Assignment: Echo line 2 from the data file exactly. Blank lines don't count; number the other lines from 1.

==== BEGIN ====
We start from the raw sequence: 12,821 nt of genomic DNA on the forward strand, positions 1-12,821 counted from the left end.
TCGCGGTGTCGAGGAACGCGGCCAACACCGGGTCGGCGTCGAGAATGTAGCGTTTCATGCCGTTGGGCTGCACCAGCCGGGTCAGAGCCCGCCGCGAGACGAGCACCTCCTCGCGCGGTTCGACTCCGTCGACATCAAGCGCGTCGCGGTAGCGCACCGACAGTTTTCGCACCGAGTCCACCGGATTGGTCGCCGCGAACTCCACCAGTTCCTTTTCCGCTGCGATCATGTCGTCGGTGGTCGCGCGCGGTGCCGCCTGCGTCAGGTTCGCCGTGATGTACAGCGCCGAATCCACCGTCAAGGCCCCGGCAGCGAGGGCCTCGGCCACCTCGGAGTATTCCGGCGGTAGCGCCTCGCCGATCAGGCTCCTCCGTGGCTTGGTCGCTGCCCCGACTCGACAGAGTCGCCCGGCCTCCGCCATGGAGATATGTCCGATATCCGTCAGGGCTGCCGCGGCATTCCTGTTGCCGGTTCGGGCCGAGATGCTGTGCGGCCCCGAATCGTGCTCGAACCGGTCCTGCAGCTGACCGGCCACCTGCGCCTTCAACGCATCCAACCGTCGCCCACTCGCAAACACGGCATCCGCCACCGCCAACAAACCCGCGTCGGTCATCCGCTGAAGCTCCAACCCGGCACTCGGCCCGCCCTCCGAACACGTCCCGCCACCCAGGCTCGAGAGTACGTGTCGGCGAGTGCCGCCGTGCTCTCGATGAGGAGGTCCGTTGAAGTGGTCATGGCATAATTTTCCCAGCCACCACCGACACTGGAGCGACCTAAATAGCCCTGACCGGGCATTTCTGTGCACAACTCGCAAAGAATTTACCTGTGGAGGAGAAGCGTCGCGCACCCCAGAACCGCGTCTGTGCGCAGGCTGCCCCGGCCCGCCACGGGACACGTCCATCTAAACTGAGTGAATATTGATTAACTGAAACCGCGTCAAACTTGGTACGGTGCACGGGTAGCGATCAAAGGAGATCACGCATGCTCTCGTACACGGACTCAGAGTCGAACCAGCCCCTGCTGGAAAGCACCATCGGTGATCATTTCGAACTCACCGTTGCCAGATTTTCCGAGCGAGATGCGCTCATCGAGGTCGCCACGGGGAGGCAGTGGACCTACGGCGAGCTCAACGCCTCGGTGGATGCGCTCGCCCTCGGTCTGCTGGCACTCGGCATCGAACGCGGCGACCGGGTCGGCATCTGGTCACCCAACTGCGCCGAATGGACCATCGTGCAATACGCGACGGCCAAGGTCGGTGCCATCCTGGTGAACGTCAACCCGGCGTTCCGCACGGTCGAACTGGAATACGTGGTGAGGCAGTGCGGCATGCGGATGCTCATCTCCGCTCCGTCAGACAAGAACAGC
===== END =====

TCGCGGTGTCGAGGAACGCGGCCAACACCGGGTCGGCGTCGAGAATGTAGCGTTTCATGCCGTTGGGCTGCACCAGCCGGGTCAGAGCCCGCCGCGAGACGAGCACCTCCTCGCGCGGTTCGACTCCGTCGACATCAAGCGCGTCGCGGTAGCGCACCGACAGTTTTCGCACCGAGTCCACCGGATTGGTCGCCGCGAACTCCACCAGTTCCTTTTCCGCTGCGATCATGTCGTCGGTGGTCGCGCGCGGTGCCGCCTGCGTCAGGTTCGCCGTGATGTACAGCGCCGAATCCACCGTCAAGGCCCCGGCAGCGAGGGCCTCGGCCACCTCGGAGTATTCCGGCGGTAGCGCCTCGCCGATCAGGCTCCTCCGTGGCTTGGTCGCTGCCCCGACTCGACAGAGTCGCCCGGCCTCCGCCATGGAGATATGTCCGATATCCGTCAGGGCTGCCGCGGCATTCCTGTTGCCGGTTCGGGCCGAGATGCTGTGCGGCCCCGAATCGTGCTCGAACCGGTCCTGCAGCTGACCGGCCACCTGCGCCTTCAACGCATCCAACCGTCGCCCACTCGCAAACACGGCATCCGCCACCGCCAACAAACCCGCGTCGGTCATCCGCTGAAGCTCCAACCCGGCACTCGGCCCGCCCTCCGAACACGTCCCGCCACCCAGGCTCGAGAGTACGTGTCGGCGAGTGCCGCCGTGCTCTCGATGAGGAGGTCCGTTGAAGTGGTCATGGCATAATTTTCCCAGCCACCACCGACACTGGAGCGACCTAAATAGCCCTGACCGGGCATTTCTGTGCACAACTCGCAAAGAATTTACCTGTGGAGGAGAAGCGTCGCGCACCCCAGAACCGCGTCTGTGCGCAGGCTGCCCCGGCCCGCCACGGGACACGTCCATCTAAACTGAGTGAATATTGATTAACTGAAACCGCGTCAAACTTGGTACGGTGCACGGGTAGCGATCAAAGGAGATCACGCATGCTCTCGTACACGGACTCAGAGTCGAACCAGCCCCTGCTGGAAAGCACCATCGGTGATCATTTCGAACTCACCGTTGCCAGATTTTCCGAGCGAGATGCGCTCATCGAGGTCGCCACGGGGAGGCAGTGGACCTACGGCGAGCTCAACGCCTCGGTGGATGCGCTCGCCCTCGGTCTGCTGGCACTCGGCATCGAACGCGGCGACCGGGTCGGCATCTGGTCACCCAACTGCGCCGAATGGACCATCGTGCAATACGCGACGGCCAAGGTCGGTGCCATCCTGGTGAACGTCAACCCGGCGTTCCGCACGGTCGAACTGGAATACGTGGTGAGGCAGTGCGGCATGCGGATGCTCATCTCCGCTCCGTCAGACAAGAACAGC